ANYONE changing a front pulley, or loosening the front eccentric shaft bolt for ANY reason!, needs to be aware of what can go wrong with the torrington thrust bearings inside the front cover/front of engine!!

Before we wade through this FAQ, the way to prevent the problem from happening in the first place is to, (BEFORE! you loosen the bolt):

1) If the engine is in the car (this DOES NOT APPLY for 93-95’s) do something to wedge the clutch pedal down — meaning a 2×4 or something like it, holding the pedal down and wedged against steering wheel or front of the seat.

2) If the engine is out of the car, set it with the flywheel down, front pulley up, the whole time you are working on the front of the engine. Do not roll the engine horizontal until the front bolt is tightened.

3) For 93-95’s you need to do something to wedge the flywheel forward – easiest we have done is a small piece of wood up through the inspection plate on the bottom of the bellhousing. With the wood between the pressure plate and the bellhousing. Do something to hold it there, because if you rotate the engine while trying to get the bolt loose, the wood will fall out.

What any of the above steps will do is to hold the rear torrington bearing in place against the thrust plate – keeping it from dropping out of place if the spacer moves forward.

Assembly 1This is what the front “stack” looks like outside of an engine. The bolts shown hold the thrust plate and front stationary gear to the front side housing.
Assembly 2With most of the pieces out of the way, you can see where the front torrington bearing is — the other bearing is between the thrust plate and the front of the front gear.
Assmebly 3Side view of the “stack” with the gear not there. For those not familiar with this assembly – it is what is setting the “end-float” of the eccentric. With the thrust plate and front gear bolted to the front side housing, and pulley tightened down, the “stack” is solid to the eccentric –EXCEPT the torrington bearings, which are floating “loose”.
Loose assemblyHere is the “stack” spread apart – this “group” order (front to rear) is: front counterweight, thin thrust washer (which also actually “floats”), bearing, thrust plate, bearing, thicker thrust washer, with spacer under the plate and bearings, all goes up against the shoulder on the eccentric.
Bearing and SpacerThis shows the rear bearing sitting up on the spacer and against the rear thrust washer – like it should. This spacer is what the stack clamps against, and is what comes in different thicknesses so end float can be adjusted.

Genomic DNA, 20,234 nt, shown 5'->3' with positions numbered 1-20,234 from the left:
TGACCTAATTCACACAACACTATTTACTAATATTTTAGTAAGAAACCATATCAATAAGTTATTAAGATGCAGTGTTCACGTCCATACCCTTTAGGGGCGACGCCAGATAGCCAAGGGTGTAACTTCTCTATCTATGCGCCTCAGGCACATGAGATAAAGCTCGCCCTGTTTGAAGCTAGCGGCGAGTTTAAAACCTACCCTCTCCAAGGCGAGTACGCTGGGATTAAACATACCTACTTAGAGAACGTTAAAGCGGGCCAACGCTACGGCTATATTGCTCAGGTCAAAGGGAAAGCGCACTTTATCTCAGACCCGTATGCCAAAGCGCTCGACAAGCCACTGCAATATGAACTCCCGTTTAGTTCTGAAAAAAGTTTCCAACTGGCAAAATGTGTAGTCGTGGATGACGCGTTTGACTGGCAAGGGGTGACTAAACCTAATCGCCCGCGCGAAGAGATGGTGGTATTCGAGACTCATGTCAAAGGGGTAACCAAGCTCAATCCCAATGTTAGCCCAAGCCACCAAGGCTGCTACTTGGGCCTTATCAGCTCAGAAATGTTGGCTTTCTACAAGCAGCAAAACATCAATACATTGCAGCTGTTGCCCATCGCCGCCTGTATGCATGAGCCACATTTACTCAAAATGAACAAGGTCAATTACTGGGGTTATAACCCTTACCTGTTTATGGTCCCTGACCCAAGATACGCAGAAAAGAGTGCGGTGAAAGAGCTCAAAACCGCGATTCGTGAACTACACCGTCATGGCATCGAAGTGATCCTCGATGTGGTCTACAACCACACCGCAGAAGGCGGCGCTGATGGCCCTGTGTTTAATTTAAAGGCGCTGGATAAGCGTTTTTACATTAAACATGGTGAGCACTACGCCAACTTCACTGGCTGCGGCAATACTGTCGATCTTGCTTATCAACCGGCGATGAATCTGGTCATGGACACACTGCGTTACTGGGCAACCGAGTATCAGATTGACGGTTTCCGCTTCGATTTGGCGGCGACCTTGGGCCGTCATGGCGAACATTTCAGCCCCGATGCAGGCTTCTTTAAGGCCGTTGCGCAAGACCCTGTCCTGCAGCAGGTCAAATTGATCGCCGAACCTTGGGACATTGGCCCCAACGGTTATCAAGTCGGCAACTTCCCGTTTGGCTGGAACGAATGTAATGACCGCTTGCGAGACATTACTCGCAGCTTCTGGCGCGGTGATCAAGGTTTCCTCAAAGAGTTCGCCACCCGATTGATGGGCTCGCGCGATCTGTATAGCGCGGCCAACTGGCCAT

Bearing DroppedHere is the “bad” thing that can happen when that front bolt is loosened – there is nothing to hold the spacer in place, and it gets pulled forward when the pulley is removed. Since the bearing can’t also go forward (it’s against the thrust plate), it simply drops down behind the spacer.
Dropped with plateThis shows the bearing dropped down out of place, between the thrust plate and the rear thrust washer.
Bearing and SpacerBearing dropped down in relation to the spacer.
Smashed BearingYou can see what happens to the bearing when the front is reassembled, and the bolt tightened! The spacer smashes the bearing.
Bearing Side ViewThis bearing is supposed to be FLAT!
Dented SpacerHere comes the rest of the damage–The spacer can actually be dented by the needles of the torrington bearings.
Destroyed Thrust PlateThe thrust plate gets destroyed.
Split Thrust WasherThis was an extreme case – normally the thrust washer is really chewed up. This was even split!
And the resulting destruction of the thrust surface of the front stationary gear.
If you think you have dropped the bearing, you are welcome to try anything you want to get it back up in place, but we strongly suggest it will be faster to just bite the bullet, and pull the front cover off.If you think your engine may already have the bearing down, and the engine has been run, first check to see if you have ANY end float. This is the amount the eccentric / pulley / flywheel will move front to back. Spec is .0015″ to .0028″ – not much at all, but some. If you have absolutely NO float, you have a problem.

All of the damage CAN be repaired with the engine in the car, and the front cover off. The front gear can even be replaced (just DO NOT rotate the eccentric AT ALLwhile the gear is out.

Parts list if you are going to pull your front cover:
Front cover gasket

Front cover “O”ring
Oil pan gasket
Water pump housing to engine gasket
At least one torrington bearing (assuming the front bolt has been tightened)
More parts we recommend, or you may need if it has been run:
The other torrington bearing
Front seal
Thrust washer(s)
Thrust Plate

Hopefully you will not need a front stationary gear.

If the spacer has been damaged, try to salvage it with a file or something. That way (assuming end float was previously set correctly) you will not have to re-set end float by trying various thicknesses of spacers.

Shopping Cart